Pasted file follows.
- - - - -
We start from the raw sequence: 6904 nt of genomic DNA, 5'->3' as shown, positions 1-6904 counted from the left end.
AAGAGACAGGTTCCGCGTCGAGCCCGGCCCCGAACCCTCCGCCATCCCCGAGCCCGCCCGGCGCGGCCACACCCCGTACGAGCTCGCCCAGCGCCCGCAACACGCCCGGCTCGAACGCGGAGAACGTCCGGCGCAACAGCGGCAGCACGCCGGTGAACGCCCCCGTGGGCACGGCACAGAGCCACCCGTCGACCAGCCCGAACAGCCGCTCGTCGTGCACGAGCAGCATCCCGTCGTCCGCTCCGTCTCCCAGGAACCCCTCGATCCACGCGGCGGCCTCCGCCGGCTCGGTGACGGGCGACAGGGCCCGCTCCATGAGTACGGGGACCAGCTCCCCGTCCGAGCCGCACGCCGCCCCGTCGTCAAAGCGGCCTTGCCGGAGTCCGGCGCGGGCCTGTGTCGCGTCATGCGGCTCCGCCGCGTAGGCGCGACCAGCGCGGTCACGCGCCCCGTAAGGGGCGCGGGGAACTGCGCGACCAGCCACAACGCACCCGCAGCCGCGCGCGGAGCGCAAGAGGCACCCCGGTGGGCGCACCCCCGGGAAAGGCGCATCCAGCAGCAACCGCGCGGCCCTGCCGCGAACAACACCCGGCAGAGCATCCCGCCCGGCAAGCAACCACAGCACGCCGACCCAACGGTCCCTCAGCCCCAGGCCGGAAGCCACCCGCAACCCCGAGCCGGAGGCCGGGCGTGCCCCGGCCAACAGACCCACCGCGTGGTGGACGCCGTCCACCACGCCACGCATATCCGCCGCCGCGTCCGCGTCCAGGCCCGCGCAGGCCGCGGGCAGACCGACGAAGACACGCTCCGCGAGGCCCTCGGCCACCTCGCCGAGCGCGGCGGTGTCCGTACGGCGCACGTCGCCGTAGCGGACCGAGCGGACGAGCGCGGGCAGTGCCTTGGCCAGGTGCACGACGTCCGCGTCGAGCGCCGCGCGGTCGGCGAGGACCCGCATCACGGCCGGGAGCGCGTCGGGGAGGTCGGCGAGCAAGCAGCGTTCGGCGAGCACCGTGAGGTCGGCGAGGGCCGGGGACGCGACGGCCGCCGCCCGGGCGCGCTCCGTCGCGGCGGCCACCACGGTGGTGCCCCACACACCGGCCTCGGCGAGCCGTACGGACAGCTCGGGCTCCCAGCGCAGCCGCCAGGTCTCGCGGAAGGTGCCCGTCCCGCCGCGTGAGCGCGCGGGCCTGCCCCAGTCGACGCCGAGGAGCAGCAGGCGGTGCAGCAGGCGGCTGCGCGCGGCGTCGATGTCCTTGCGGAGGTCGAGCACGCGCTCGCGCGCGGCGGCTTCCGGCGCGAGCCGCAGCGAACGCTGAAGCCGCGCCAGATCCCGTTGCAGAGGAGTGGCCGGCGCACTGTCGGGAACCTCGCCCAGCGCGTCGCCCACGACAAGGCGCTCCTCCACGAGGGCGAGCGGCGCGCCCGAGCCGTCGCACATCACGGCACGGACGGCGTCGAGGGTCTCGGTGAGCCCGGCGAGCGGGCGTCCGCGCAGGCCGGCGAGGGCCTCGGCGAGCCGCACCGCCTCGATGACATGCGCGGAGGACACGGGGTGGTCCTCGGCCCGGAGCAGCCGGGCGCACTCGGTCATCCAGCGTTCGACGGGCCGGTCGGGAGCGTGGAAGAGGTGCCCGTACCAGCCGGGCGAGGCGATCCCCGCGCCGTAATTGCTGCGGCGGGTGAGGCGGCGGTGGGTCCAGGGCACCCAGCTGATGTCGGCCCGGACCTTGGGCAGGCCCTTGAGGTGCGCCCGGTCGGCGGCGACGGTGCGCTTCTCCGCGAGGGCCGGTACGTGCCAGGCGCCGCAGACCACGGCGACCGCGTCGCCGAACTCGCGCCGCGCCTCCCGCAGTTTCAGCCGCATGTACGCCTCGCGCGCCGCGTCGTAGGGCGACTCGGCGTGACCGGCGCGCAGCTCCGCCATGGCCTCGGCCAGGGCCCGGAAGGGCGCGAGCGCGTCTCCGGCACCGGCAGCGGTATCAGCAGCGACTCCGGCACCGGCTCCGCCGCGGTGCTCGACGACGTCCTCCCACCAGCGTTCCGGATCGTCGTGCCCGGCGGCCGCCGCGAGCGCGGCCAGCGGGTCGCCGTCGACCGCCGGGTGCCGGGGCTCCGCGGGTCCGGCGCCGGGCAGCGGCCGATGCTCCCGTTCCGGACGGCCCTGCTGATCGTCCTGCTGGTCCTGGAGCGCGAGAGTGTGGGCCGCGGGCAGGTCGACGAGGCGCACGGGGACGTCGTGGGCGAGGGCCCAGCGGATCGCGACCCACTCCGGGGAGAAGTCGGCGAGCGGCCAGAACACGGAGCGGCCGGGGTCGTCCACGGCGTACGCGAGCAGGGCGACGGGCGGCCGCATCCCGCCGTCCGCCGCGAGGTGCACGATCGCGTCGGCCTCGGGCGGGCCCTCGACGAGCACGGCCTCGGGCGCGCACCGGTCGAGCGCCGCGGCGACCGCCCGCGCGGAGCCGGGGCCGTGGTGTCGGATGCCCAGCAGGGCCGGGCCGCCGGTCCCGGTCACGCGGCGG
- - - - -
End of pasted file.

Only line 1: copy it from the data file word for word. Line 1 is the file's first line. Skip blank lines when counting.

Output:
We start from the raw sequence: 6904 nt of genomic DNA, 5'->3' as shown, positions 1-6904 counted from the left end.